Hendriks, Giolito reflect on time with White Sox in return to Chicago

June 7th, 2024

CHICAGO -- and were back at Guaranteed Rate Field on Thursday, where so many great individual memories took place as part of the White Sox for both of these classy pitchers.

Unfortunately the team success didn’t match those personal accolades during their extended period on the South Side. Yes, the White Sox won the 2021 American League Central title with Hendriks and Giolito contributing, and Giolito helped the White Sox go to the playoffs in back-to-back seasons for the first in franchise history ('20-'21).

But in the organization’s competitive window following its rebuild, the team managed just two playoff victories in total. Now Hendriks and Giolito are part of the Red Sox, both rehabbing from Tommy John surgeries, and reliving what might have been in Chicago.

“Obviously, I signed with the intention of it being a long-term window of contention and it didn't quite come to that way,” Hendriks said before Chicago's 14-2 loss to the Red Sox on Thursday. “It's unfortunate because you've got to take it on the chin. You've got to realize that I was part of that. It wasn't that guy, it wasn't this guy, it was that united group and we failed. We failed the city. We failed the front office. We failed everyone around. We failed the fan base. It's a tough pill to swallow.”

“I just try to treat everybody with respect. So I'm not going to sit here and name any names or anything like that,” Giolito said. “I know the question gets asked, "Why did this happen? Why did it not come together?" Sometimes, it just doesn't, you know? But at the same time, it is what it is. You know, we all move on. There's always another day.”

The 2023 campaign was a strange one for Giolito, who came to Spring Training built up for a successful season on the mound for a team expected to contend for the postseason. When things went far south within this group, Giolito was traded to the Angels in a deal sending catcher Edgar Quero (No. 4 White Sox prospect, per MLB Pipeline) and left-hander Ky Bush (No. 17 White Sox prospect) back to the White Sox. He ended the season as part of the Guardians via a waiver claim on Aug. 31.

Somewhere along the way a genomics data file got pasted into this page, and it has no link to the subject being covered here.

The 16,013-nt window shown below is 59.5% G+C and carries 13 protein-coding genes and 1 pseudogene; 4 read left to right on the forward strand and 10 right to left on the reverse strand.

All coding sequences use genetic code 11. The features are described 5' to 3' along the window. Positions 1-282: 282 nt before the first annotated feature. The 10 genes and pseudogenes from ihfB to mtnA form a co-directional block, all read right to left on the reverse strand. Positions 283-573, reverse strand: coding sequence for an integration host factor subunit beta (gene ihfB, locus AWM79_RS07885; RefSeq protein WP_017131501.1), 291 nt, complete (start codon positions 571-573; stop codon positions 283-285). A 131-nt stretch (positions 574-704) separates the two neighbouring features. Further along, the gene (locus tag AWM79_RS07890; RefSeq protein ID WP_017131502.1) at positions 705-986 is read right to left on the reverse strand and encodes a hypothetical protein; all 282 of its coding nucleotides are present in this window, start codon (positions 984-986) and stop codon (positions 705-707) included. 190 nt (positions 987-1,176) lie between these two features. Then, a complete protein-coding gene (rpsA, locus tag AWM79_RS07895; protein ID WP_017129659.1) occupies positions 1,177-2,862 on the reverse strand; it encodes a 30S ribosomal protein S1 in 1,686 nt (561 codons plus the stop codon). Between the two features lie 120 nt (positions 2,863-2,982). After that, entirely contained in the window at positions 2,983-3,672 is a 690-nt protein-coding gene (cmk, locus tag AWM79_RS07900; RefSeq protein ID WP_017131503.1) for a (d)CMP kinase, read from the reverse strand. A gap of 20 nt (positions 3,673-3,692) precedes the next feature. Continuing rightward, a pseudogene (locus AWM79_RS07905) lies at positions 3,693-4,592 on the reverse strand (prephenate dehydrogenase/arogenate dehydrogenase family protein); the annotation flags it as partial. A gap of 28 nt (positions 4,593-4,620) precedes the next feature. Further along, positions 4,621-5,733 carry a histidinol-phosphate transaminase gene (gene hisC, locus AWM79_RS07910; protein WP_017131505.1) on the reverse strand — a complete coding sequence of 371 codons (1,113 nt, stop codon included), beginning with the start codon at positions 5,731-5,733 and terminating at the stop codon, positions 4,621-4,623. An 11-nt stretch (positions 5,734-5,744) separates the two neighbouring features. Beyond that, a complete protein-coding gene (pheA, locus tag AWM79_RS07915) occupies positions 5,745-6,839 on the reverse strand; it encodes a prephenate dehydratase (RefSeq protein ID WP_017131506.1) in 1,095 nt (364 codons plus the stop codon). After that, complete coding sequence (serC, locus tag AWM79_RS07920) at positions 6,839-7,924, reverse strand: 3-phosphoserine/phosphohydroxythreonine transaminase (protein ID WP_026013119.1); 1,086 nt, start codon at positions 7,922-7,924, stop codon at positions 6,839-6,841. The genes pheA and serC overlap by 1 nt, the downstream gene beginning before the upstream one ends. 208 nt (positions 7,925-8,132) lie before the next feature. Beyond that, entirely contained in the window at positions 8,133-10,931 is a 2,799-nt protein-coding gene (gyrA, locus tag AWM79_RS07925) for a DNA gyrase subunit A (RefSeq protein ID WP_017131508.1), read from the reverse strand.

Hendriks had a greatly celebrated victory over non-Hodgkin’s lymphoma and triumphantly returned to the mound on May 29, 2023, against the Angels, working in five games (of which the White Sox won four) before being shut down. After being part of last season’s underwhelming 61-101 performance, they are watching from afar with this present 15-47 misery, but thinking a foundation is being built for a stronger future.

“So far, it's like the vibes in there are great,” Hendriks said. “Unfortunately, the wins aren't exactly coming as expected, but it's a better clubhouse to be around than it was last year. That's the first step. You've got to get good people around to get the right kind of mentality coming in and everything will grow from there.”

“Part of me is always going to root for the team, just because I was here for so long,” Giolito said. “It's tough to see the record and everything like that, but at the same time, it's a process of I don't know if they're labeling it a rebuild, I don't know what they're saying. It's just that kind of situation you have to go through, that low period, to start to chisel away and figure things out.”

From 2021-23 with the White Sox, Hendriks recorded 76 saves, was a two-time All-Star, was named the ‘21 Mariano Rivera Reliever of the Year and was a three-time Roberto Clemente Award nominee. He also was named the ‘23 AL Comeback Player of the Year. Giolito posted a 59-52 record with a 4.20 ERA from 2017-23 with the White Sox, striking out 200-plus batters three times and threw a no-hitter on Aug. 25, 2020, against Pittsburgh.

They were recognized by the team before the bottom of the second inning during Thursday’s series opener. Good memories, for certain, with a strong side of what could have been.

“That's the one, I guess, regret that I think back on our times, is we went through that period and then we have that window where we could have really done something special. We just didn't capitalize on it,” Giolito said. “It's always something I"m going to look back on and be like, ‘Damn, I wish we could have done that.’”